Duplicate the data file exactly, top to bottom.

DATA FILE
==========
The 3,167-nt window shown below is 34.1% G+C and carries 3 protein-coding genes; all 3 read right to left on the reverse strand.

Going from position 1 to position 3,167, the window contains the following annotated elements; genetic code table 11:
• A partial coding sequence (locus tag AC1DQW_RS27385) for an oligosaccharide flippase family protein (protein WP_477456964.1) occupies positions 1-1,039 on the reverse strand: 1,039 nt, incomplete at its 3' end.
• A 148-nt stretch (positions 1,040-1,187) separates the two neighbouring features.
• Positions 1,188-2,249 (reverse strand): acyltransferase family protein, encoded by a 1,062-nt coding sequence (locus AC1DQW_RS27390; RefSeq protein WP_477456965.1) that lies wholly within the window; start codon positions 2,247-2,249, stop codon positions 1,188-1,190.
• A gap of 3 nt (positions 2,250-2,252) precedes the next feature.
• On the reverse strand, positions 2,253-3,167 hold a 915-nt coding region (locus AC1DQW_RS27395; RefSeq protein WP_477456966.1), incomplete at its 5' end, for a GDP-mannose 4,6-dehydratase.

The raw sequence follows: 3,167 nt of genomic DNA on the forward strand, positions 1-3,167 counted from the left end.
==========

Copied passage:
The 3,167-nt window shown below is 34.1% G+C and carries 3 protein-coding genes; all 3 read right to left on the reverse strand.

Going from position 1 to position 3,167, the window contains the following annotated elements; genetic code table 11:
• A partial coding sequence (locus tag AC1DQW_RS27385) for an oligosaccharide flippase family protein (protein WP_477456964.1) occupies positions 1-1,039 on the reverse strand: 1,039 nt, incomplete at its 3' end.
• A 148-nt stretch (positions 1,040-1,187) separates the two neighbouring features.
• Positions 1,188-2,249 (reverse strand): acyltransferase family protein, encoded by a 1,062-nt coding sequence (locus AC1DQW_RS27390; RefSeq protein WP_477456965.1) that lies wholly within the window; start codon positions 2,247-2,249, stop codon positions 1,188-1,190.
• A gap of 3 nt (positions 2,250-2,252) precedes the next feature.
• On the reverse strand, positions 2,253-3,167 hold a 915-nt coding region (locus AC1DQW_RS27395; RefSeq protein WP_477456966.1), incomplete at its 5' end, for a GDP-mannose 4,6-dehydratase.

The raw sequence follows: 3,167 nt of genomic DNA on the forward strand, positions 1-3,167 counted from the left end.